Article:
Out of the roughly one hundred COs in the Waldport camp, a small group of creative-minded men put in their fifty-plus hours of manual labor and then spent their nights writing and drawing and later printing their work on a mimeograph machine in the camp office. They published a weekly newsletter called the Untide, named as a satire of the official camp newsletter, the Tide, which they felt was too stodgy. The motto of the newsletter was “What is not Tide is Untide,” and they filled it with news, opinion, art, and humor.

What began as a lighthearted protest grew into a serious creative venture and became an officially sanctioned program called the Fine Arts Group at Waldport. In the same way that the "schools" at other camps focused on particular subject areas, Fine Arts became a center for artists, writers, musicians, and actors in the CPS system, who could request a transfer to the Waldport camp. The group numbered between ten and twenty men at a given time, depending on how many COs were allowed to transfer. They found an old printing press in a Waldport secondhand shop and published poetry booklets under the imprint of the Untide Press. They also produced plays, art, and music—all during their nonwork hours, with little money or resources. 

This talented group included poet William Everson, who in the 1950s became Brother Antoninus, the “Beat Friar”; Broadus “Bus” Erle, violinist and a founder of the New Music Quartet in 1948; Adrian Wilson, book designer, fine arts printer, and recipient of a MacArthur “genius grant” in 1983; Kermit Sheets, founder of the Centaur Press in 1949 and San Francisco’s Interplayers Theatre in 1962; Kemper Nomland Jr., who became a modernist architect in Los Angeles; and internationally renowned sculptor Clayton James. Others published by or interacting with the Fine Arts Group included artist Morris Graves and poet William Stafford (both CO’s who served elsewhere), as well as fiery antiwar poet Kenneth Patchen and iconoclastic author Henry Miller.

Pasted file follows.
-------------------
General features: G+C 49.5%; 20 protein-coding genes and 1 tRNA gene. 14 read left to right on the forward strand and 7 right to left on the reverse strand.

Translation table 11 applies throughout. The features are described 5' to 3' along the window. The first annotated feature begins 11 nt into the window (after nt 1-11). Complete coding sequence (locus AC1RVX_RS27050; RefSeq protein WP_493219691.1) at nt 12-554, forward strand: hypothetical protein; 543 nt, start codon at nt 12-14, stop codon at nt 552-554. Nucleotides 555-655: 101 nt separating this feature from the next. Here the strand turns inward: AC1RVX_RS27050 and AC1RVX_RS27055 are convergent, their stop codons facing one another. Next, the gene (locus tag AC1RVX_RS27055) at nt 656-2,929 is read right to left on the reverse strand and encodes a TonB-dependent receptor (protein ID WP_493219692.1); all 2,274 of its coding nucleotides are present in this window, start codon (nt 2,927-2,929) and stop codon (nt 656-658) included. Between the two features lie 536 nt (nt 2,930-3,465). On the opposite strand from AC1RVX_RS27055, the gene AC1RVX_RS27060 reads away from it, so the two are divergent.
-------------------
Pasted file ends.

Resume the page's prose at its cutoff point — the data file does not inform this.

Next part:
After the war, some Fine Arts members went to San Francisco, where they got involved in spoken-word performance, theater, music, and other creative work. They helped plow the ground for what became known as the San Francisco Poetry Renaissance of the mid-1950s, which attracted Beat Generation writers Jack Kerouac and Alan Ginsberg.

The building that housed the workroom for the Fine Arts Group was moved in 1988 to Waldport, where it is now the Waldport Heritage Museum.

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Further Reading

McQuiddy, Steve. Here on the Edge. Corvallis: Oregon State University Press, 2013.

Kovac, Jeffrey. Refusing War, Affirming Peace: A History of Civilian Public Service Camp No. 21 at Cascade Locks. Corvallis: Oregon State University Press, 2009.

Sibley, Mulford Q. and Philip E. Jacob. Conscription of Conscience: The American State and the Conscientious Objector, 1940-1947. Ithaca, NY: Cornell University Press, 1952.

Stafford, William. Down In My Heart. Corvallis: Oregon State University Press, 2006.